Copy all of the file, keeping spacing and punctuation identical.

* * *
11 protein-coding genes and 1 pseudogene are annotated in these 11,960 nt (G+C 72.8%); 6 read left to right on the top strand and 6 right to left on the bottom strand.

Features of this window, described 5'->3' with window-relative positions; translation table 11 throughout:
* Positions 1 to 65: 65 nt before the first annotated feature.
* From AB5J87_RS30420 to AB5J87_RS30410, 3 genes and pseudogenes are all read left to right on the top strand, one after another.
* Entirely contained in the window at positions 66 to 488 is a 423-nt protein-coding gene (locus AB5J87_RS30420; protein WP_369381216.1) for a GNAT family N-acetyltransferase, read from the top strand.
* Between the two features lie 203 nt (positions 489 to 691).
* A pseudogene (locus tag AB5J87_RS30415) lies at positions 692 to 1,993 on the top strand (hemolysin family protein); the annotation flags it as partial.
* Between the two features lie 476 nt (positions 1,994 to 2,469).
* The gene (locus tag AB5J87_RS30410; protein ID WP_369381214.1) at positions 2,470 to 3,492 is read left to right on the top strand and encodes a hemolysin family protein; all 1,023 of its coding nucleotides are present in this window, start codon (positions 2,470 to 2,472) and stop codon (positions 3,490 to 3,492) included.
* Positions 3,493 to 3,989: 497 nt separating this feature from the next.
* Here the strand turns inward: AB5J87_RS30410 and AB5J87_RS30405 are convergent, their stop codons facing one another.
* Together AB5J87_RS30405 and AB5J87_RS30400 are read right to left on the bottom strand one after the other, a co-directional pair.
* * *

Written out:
11 protein-coding genes and 1 pseudogene are annotated in these 11,960 nt (G+C 72.8%); 6 read left to right on the top strand and 6 right to left on the bottom strand.

Features of this window, described 5'->3' with window-relative positions; translation table 11 throughout:
* Positions 1 to 65: 65 nt before the first annotated feature.
* From AB5J87_RS30420 to AB5J87_RS30410, 3 genes and pseudogenes are all read left to right on the top strand, one after another.
* Entirely contained in the window at positions 66 to 488 is a 423-nt protein-coding gene (locus AB5J87_RS30420; protein WP_369381216.1) for a GNAT family N-acetyltransferase, read from the top strand.
* Between the two features lie 203 nt (positions 489 to 691).
* A pseudogene (locus tag AB5J87_RS30415) lies at positions 692 to 1,993 on the top strand (hemolysin family protein); the annotation flags it as partial.
* Between the two features lie 476 nt (positions 1,994 to 2,469).
* The gene (locus tag AB5J87_RS30410; protein ID WP_369381214.1) at positions 2,470 to 3,492 is read left to right on the top strand and encodes a hemolysin family protein; all 1,023 of its coding nucleotides are present in this window, start codon (positions 2,470 to 2,472) and stop codon (positions 3,490 to 3,492) included.
* Positions 3,493 to 3,989: 497 nt separating this feature from the next.
* Here the strand turns inward: AB5J87_RS30410 and AB5J87_RS30405 are convergent, their stop codons facing one another.
* Together AB5J87_RS30405 and AB5J87_RS30400 are read right to left on the bottom strand one after the other, a co-directional pair.